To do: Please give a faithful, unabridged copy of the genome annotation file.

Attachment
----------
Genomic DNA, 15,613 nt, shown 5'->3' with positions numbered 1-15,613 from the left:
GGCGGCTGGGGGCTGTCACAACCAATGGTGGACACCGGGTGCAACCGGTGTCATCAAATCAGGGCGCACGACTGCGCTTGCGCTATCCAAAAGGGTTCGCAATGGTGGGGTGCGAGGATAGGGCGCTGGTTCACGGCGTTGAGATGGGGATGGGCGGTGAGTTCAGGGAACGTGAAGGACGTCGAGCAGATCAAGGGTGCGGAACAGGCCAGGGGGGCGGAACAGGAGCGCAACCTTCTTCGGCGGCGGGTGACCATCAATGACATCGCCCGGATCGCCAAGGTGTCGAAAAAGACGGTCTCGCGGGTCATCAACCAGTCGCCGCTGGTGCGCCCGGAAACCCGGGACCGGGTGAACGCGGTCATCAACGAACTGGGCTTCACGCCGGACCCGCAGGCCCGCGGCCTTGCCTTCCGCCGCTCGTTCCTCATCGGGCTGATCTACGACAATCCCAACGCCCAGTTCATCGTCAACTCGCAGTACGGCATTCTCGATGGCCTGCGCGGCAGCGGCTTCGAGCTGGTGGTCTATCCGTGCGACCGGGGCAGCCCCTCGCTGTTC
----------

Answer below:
Genomic DNA, 15,613 nt, shown 5'->3' with positions numbered 1-15,613 from the left:
GGCGGCTGGGGGCTGTCACAACCAATGGTGGACACCGGGTGCAACCGGTGTCATCAAATCAGGGCGCACGACTGCGCTTGCGCTATCCAAAAGGGTTCGCAATGGTGGGGTGCGAGGATAGGGCGCTGGTTCACGGCGTTGAGATGGGGATGGGCGGTGAGTTCAGGGAACGTGAAGGACGTCGAGCAGATCAAGGGTGCGGAACAGGCCAGGGGGGCGGAACAGGAGCGCAACCTTCTTCGGCGGCGGGTGACCATCAATGACATCGCCCGGATCGCCAAGGTGTCGAAAAAGACGGTCTCGCGGGTCATCAACCAGTCGCCGCTGGTGCGCCCGGAAACCCGGGACCGGGTGAACGCGGTCATCAACGAACTGGGCTTCACGCCGGACCCGCAGGCCCGCGGCCTTGCCTTCCGCCGCTCGTTCCTCATCGGGCTGATCTACGACAATCCCAACGCCCAGTTCATCGTCAACTCGCAGTACGGCATTCTCGATGGCCTGCGCGGCAGCGGCTTCGAGCTGGTGGTCTATCCGTGCGACCGGGGCAGCCCCTCGCTGTTC